Major Organic Acids in Fruits- Identify the major organic acids in various fruits by paper chromatography. What are the major organic acids in grapes, apples, and strawberries? Do the organic acids differ between varieties of strawberries or grapes? Between varieties grown in the Midwest versus California? Between grapes grown in a warm versus a cool climate? If so, why? (Submitted by Dr. James Gallander)
 
Meat Pigment Chemistry- (taken from IFT Mini-Experiments)
  • Demo 1: Fresh meat pigments
  • Demo 2: Cured meat pigments
 
Meat Processing- In this experiment, you will compare meat that was processed with sodium nitrite to that of non-processed meat. (Submitted by Rita Snyder)
 
Milk Glue - In this experiment, you will apply knowledge of protein denaturing, you will make “casein” glue by curdling the milk with an acid.(Submitted by Georgianna Whipple)
 
Modifying Viscosity of Egg Yolk- Egg yolk is a pseudoplastic non-Newtonian fluid. Fresh egg yolk has a solids content of over 50 percent. The viscosity of egg yolk is such as to allow free flowing, about 23 poises (units for reporting viscosity). The viscosity can be significantly modified by the addition of small percentages of albumen to decrease viscosity, or the addition of sodium chloride to increase viscosity. (Submitted by Dr. W.J. Stadelman)
 
Oxidative Rancidity in Potato Chips- The purpose of this experiment is to demonstrate typical off-flavors in fat caused by oxidative rancidity and to study one of the factors that causes lipid oxidation. This activity includes a Teacher's Activity Guide and a Student Activity Guide. (Taken from IFT Experiments)
 
Protein Coagulation or Denaturation- When proteins are coagulated they clump into a semi-soft, solid-like substance. A chemical change has taken place because a new substance is produced. Blood coagulates (clots) to stop further bleeding. The first step in protein digestion is coagulation. In this experiment you will learn several ways in which proteins are coagulated; also includes a quiz. (Submitted by Rita Snyder)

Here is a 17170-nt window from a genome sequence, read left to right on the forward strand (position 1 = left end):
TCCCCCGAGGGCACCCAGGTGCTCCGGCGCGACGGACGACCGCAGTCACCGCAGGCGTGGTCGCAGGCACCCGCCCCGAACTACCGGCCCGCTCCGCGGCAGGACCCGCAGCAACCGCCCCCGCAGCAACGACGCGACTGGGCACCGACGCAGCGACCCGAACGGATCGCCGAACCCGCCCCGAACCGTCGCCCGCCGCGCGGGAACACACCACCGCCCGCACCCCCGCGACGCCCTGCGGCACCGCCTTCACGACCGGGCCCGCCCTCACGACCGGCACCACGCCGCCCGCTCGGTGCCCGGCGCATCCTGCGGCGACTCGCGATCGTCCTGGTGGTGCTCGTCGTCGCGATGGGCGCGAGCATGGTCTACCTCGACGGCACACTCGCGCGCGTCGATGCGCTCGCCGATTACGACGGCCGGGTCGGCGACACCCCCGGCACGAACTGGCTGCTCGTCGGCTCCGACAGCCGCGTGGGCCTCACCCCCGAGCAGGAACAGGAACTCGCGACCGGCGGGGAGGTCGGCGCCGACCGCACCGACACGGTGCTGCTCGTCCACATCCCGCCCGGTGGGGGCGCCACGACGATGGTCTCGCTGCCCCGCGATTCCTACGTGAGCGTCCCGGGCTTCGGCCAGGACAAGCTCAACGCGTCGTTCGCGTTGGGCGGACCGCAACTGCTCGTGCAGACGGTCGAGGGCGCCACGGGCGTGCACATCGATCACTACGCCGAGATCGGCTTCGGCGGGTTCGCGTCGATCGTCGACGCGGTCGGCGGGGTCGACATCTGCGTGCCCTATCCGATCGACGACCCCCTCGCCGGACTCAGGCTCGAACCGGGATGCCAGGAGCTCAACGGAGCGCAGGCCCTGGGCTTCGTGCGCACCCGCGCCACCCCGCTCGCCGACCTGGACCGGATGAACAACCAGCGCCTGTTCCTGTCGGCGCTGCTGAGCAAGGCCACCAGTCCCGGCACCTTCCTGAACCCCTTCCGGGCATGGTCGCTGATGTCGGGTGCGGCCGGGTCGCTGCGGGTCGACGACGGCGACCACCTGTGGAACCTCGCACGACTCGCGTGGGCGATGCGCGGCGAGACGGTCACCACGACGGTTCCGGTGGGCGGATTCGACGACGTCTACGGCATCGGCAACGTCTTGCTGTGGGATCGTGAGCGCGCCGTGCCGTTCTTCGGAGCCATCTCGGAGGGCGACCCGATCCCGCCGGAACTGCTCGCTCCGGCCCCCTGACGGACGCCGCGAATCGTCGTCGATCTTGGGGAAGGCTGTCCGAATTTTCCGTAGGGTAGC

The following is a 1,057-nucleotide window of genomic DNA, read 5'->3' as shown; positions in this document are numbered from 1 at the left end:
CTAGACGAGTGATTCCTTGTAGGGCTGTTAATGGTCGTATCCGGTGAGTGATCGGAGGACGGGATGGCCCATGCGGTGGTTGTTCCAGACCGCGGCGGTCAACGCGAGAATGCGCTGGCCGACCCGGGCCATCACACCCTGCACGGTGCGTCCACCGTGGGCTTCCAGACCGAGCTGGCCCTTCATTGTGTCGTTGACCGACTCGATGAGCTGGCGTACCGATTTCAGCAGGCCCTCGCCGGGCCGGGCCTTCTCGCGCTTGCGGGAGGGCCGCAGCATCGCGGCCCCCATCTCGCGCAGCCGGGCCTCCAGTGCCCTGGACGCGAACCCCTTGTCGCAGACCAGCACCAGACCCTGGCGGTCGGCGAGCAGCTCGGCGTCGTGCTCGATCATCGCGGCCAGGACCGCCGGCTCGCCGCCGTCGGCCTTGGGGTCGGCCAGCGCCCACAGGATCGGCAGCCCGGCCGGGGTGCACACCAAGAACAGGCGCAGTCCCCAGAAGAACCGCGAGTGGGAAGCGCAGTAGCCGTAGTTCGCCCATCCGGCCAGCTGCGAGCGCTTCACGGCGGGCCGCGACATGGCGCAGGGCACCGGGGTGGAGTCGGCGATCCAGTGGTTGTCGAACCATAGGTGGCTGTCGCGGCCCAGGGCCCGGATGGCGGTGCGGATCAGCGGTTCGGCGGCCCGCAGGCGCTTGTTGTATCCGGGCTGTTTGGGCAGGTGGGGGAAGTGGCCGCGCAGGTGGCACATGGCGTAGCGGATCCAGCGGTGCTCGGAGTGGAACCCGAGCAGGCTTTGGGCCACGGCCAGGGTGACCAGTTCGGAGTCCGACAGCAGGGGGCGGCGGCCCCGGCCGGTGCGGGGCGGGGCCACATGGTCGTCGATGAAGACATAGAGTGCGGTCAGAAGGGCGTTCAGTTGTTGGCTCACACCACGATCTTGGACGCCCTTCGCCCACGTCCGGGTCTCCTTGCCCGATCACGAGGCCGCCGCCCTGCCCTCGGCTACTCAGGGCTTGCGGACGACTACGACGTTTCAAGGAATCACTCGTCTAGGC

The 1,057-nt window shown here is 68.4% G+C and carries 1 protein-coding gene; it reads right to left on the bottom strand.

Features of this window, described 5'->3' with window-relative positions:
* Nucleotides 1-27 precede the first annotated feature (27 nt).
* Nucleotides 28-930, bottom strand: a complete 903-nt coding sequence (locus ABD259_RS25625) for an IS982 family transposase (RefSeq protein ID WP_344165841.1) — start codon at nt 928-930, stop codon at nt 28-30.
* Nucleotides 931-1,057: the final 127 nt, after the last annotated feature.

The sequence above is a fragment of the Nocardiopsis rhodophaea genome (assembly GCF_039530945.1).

Root Beer Production - This experiment will illustrate to the student that fermentation processes, as in yeast fermentation can be used to produce a naturally carbonated beverage. This activity includes a Teacher's Activity Guide and a Student Activity Guide. (Taken from IFT Experiments)
 
The Effects of Calcium Ion on Cooked Dry Beans- Determine the effects of calcium ions in soaking and cooking water on bean quality characteristics including: bean weight gain, color, seed integrity and textures. (Submitted by Dr. Mark A. Uebersax)
 
The Extraction of Nutritional Proteins from Under-Utilized Resources- Evaluate the nutritional and functional quality of protein that can be extracted from a currently under-utilized resource. This resource might well be a by-product of current food processing, e.g., blood, tomato waste, potato waste, etc. (Submitted by Dr. Michael Mangino)
 
Testing for Catalase Activity - Since all enzymes are proteins and have an optimum activity environment, they are subject to destruction as heat is applied. Control of undesirable enzymatic activity can be achieved in processed fruits and vegetables by blanching prior to freezing. This experiment will illustrate to the student that:
  • Enzymes are naturally present in plant tissue.
  • Enzymes can be controlled by altering their environment, e.g., by adding heat
  • Catalase activity can be simply detected by monitoring its ability to decompose hydrogen peroxide into oxygen and water.
This activity includes a Teacher's Activity Guide and a Student Activity Guide. (Taken from IFT Experiments)
 
Vitamins- Using titration, a laboratory procedure used for finding the concentrations of substances in solutions, the amount of vitamin C can be determined.(Submitted by Sharill Prey-Luedtke)
  • Part 1- Treatments
  • Part 2- Determining Conversion Factor
  • Part 3- Analyzing Treatments for Vitamin C
 
What is Food Chemistry?- Food Science deals with the production, processing, distribution, preparation, evaluation, and utilization of food. (Submitted by Deb Dommel)